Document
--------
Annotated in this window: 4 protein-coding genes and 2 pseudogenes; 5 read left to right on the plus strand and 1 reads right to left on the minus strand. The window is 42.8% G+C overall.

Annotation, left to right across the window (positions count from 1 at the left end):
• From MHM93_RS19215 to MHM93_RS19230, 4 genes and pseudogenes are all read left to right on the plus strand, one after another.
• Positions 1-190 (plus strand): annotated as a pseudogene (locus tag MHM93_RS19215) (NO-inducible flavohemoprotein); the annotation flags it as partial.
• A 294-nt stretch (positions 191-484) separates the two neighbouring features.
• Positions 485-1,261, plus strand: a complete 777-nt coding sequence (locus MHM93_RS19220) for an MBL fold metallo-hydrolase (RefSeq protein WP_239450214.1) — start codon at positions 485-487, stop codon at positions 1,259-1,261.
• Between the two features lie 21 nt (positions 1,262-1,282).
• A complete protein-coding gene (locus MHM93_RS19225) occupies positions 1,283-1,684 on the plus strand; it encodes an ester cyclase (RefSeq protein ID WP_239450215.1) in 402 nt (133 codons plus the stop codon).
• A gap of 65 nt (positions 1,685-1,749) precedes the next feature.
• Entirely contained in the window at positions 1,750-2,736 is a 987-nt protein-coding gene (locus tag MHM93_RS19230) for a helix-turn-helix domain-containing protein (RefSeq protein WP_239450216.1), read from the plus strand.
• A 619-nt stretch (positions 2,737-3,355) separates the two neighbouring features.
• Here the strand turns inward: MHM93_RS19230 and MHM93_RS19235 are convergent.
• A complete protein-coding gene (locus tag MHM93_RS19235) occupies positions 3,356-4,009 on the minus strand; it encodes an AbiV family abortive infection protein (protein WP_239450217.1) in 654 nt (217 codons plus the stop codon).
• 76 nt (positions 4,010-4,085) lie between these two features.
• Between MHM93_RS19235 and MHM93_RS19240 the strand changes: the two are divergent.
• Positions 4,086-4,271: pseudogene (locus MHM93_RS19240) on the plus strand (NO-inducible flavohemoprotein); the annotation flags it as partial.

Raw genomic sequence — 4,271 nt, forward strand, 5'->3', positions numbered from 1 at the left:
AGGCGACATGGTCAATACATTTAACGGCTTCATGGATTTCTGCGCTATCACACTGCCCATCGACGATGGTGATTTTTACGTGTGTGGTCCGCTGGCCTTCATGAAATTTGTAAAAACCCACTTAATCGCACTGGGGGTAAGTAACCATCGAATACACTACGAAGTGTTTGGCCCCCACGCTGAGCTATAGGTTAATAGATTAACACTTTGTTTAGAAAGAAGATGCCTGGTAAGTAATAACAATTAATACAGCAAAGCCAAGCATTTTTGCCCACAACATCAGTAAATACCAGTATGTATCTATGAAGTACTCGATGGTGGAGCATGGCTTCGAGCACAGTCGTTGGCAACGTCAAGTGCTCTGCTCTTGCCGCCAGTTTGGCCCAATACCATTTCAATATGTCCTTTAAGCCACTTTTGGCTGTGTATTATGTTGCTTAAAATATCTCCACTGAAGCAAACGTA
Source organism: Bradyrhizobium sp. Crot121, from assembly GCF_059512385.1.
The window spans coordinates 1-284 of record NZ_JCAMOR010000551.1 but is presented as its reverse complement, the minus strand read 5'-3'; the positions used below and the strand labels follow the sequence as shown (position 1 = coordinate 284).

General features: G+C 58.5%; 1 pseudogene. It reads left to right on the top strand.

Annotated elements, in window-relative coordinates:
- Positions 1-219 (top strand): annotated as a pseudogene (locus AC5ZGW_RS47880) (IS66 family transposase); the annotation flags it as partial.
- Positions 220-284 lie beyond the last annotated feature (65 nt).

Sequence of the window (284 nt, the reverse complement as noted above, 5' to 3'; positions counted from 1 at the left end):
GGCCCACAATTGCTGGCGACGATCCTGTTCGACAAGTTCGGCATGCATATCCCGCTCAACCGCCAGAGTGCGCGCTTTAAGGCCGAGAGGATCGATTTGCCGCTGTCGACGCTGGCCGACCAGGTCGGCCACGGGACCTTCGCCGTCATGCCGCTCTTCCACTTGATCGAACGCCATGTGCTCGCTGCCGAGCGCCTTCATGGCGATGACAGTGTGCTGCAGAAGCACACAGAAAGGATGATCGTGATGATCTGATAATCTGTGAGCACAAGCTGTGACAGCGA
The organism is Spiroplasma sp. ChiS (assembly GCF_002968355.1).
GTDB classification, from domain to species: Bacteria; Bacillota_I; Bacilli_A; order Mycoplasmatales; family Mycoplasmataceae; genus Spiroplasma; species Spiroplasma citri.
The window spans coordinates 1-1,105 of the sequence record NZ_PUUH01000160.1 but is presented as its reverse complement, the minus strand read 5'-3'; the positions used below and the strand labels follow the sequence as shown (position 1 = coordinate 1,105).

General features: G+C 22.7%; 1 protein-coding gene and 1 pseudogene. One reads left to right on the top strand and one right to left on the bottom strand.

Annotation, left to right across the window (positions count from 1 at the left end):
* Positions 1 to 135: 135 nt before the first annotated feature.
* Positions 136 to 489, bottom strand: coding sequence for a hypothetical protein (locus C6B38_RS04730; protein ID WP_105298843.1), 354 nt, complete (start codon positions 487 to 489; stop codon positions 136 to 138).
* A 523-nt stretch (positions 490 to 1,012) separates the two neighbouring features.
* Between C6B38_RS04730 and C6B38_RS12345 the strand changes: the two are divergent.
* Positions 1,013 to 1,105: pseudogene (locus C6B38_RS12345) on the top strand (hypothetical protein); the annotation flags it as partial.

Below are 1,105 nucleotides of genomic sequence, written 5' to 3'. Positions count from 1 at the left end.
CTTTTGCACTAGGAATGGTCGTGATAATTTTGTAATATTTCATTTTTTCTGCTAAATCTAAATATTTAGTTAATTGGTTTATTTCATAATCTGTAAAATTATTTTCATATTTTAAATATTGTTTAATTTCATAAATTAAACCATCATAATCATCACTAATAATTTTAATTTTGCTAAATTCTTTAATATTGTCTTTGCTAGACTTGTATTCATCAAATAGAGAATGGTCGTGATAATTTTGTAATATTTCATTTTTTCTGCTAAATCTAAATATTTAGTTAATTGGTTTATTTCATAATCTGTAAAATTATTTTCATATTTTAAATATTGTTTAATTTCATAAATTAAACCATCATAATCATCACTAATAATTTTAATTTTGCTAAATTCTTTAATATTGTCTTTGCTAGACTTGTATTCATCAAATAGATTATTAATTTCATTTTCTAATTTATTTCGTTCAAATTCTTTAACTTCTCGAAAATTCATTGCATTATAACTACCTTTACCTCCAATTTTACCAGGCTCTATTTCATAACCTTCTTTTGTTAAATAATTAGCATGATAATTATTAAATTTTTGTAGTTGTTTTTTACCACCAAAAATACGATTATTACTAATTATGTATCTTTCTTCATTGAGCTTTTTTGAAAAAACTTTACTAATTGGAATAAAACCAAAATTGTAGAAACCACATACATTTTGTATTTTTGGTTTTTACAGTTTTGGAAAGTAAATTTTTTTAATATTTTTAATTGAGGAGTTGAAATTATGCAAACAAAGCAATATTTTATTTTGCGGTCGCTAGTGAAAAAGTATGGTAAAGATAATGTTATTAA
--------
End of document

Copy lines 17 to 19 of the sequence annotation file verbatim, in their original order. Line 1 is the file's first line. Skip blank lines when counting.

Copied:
Raw genomic sequence — 4,271 nt, forward strand, 5'->3', positions numbered from 1 at the left:
AGGCGACATGGTCAATACATTTAACGGCTTCATGGATTTCTGCGCTATCACACTGCCCATCGACGATGGTGATTTTTACGTGTGTGGTCCGCTGGCCTTCATGAAATTTGTAAAAACCCACTTAATCGCACTGGGGGTAAGTAACCATCGAATACACTACGAAGTGTTTGGCCCCCACGCTGAGCTATAGGTTAATAGATTAACACTTTGTTTAGAAAGAAGATGCCTGGTAAGTAATAACAATTAATACAGCAAAGCCAAGCATTTTTGCCCACAACATCAGTAAATACCAGTATGTATCTATGAAGTACTCGATGGTGGAGCATGGCTTCGAGCACAGTCGTTGGCAACGTCAAGTGCTCTGCTCTTGCCGCCAGTTTGGCCCAATACCATTTCAATATGTCCTTTAAGCCACTTTTGGCTGTGTATTATGTTGCTTAAAATATCTCCACTGAAGCAAACGTA
Source organism: Bradyrhizobium sp. Crot121, from assembly GCF_059512385.1.